35% of IT funding comes outside IT budget: Gartner

  • APAC IT leaders use public cloud services and outsource more than global counterparts
  • Gartner expects chief digital officer (CDO) role to become more common over next 5yrs

35% of IT funding comes outside IT budget: GartnerCHIEF information officers (CIOs) in the Asia Pacific region reported increases in conventional IT budgets for 2014 of 0.9%, but estimated that only 65% of IT is funded from within the conventional IT budget, according to an annual global survey of CIOs by Gartner Inc's Executive Programmes.
                                             
IT leaders from Asia Pacific – or what Gartner categorises as Asia Pacific & Japan (APJ) – reported increases in budgets for 2014 that exceeded the global average of 0.2%, the analyst firm said in a statement.
 
“APJ businesses expect IT to support growth and are increasing IT budgets accordingly,” said Gartner vice president Andy Rowsell-Jones (pic).
 
“Although not a large increase, this growth in IT budget at least allows APJ IT leaders to prepare the ground to capture the digital opportunities appearing in 2014,” he added.
 
More notable, given the growth of the conventional IT budget, is the proportion of IT spending funded from outside of IT, Gartner said.
 
In contrast to the global average, where 73% of IT funding is estimated to be funneled through the conventional IT budget, only 65% is estimated in APJ, leaving 35% of IT spend to be funded by marketing and other buying centres of IT services, such as sales, operations and R&D (research and development).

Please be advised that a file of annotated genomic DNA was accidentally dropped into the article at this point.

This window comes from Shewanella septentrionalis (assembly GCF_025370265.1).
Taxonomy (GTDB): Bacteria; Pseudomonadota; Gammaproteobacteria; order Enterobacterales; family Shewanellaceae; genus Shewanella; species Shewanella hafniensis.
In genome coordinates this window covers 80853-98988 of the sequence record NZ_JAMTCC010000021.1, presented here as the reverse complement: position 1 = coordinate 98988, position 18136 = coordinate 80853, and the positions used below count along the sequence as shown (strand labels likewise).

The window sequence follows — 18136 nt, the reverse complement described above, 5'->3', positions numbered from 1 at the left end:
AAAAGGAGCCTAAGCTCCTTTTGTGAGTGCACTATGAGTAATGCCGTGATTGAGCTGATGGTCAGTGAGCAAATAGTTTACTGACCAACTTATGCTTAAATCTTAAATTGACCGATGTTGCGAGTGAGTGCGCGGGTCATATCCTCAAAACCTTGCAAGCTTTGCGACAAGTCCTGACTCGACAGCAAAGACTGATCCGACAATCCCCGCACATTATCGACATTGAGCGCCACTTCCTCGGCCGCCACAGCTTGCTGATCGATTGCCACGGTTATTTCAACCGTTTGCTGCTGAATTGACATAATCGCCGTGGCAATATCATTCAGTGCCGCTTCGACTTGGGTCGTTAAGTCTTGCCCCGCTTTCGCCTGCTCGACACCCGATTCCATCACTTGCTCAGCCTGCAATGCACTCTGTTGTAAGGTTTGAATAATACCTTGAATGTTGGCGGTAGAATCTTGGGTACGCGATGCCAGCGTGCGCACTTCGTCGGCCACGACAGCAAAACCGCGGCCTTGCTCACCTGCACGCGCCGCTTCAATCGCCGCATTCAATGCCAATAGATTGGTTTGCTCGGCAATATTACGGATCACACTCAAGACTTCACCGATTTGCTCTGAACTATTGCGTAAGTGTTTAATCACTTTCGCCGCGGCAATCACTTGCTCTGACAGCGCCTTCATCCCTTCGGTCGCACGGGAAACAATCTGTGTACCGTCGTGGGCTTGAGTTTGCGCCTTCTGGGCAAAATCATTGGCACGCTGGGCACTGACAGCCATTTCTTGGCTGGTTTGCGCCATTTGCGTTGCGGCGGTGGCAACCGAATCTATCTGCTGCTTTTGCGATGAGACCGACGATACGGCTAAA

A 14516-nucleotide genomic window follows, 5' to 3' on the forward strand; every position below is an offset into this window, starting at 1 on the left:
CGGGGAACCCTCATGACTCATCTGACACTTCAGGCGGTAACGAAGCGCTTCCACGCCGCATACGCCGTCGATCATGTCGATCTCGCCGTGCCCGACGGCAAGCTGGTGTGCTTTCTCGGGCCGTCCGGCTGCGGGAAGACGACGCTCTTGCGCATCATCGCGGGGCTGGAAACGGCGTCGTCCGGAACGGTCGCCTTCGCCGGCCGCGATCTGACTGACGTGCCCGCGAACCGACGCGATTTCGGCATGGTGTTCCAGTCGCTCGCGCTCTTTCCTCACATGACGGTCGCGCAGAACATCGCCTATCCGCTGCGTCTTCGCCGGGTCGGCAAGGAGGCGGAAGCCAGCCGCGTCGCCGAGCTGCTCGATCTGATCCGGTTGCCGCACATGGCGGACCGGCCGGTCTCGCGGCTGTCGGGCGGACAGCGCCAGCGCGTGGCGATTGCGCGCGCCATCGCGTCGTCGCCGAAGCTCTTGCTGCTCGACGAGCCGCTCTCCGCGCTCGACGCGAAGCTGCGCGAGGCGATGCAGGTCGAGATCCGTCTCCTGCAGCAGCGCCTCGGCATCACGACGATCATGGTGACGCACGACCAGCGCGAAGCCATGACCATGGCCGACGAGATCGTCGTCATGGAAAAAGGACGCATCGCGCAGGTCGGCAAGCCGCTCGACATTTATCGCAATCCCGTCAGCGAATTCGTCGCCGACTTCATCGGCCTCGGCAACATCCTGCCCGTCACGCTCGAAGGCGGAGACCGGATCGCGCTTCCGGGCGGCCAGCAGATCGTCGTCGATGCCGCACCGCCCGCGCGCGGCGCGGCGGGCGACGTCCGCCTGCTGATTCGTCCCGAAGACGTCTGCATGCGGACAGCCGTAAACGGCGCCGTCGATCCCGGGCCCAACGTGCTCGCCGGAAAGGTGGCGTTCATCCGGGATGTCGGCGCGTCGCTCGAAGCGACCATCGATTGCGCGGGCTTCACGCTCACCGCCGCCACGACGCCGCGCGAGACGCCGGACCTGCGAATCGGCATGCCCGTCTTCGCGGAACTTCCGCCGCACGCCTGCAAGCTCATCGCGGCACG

“This high level of unconventional funding from outside IT, while aiding growth, may contribute to integration issues in the short term and governance in the long term,” said Rowsell-Jones.
 
Filling the digital leadership vacuum
 
According to the Gartner report, most businesses have established IT leadership, strategy and governance, but have a vacuum in digital leadership.
 
Only 11% of APJ businesses have appointed a chief digital officer (CDO). Although this is higher than the global average of 6%, Gartner believes that to exploit digital opportunities and ensure that the core of IT services is ready, there must be clear digital leadership and all business executives must become digitally savvy.
 
“Whether your enterprise has a CDO or not, we recommend that CIOs contribute to and, if necessary, lead the discussion about the implications of the ‘digital dragon’ on the enterprise,” said Rowsell-Jones.
 
“We expect the CDO role to become more common over the next five years. We expect its scope to grow, too,” he added.
 
Across the globe, 42% of CDOs are currently focused on digital marketing, but this number is falling as more CDOs become true advisors on digital business strategy to the CEO and board of directors, and so they move into the arena of business strategy.
 
Technology focus
 
The top technology spending priorities of APJ CIOs for 2014 reveal two complementary goals: exploiting new technologies and trends, and renovating the core of IT.

35% of IT funding comes outside IT budget: Gartner

The cloud was nominated as the top area for new technology spending by CIOs in APJ. Nearly one-third of APJ businesses are enthusiastic adopters of the public cloud, indicating significant investments in the drive for greater agility.
 
This places them ahead of their global peers: 31% of APJ CIOs say they have invested significantly in cloud compared with 25% globally.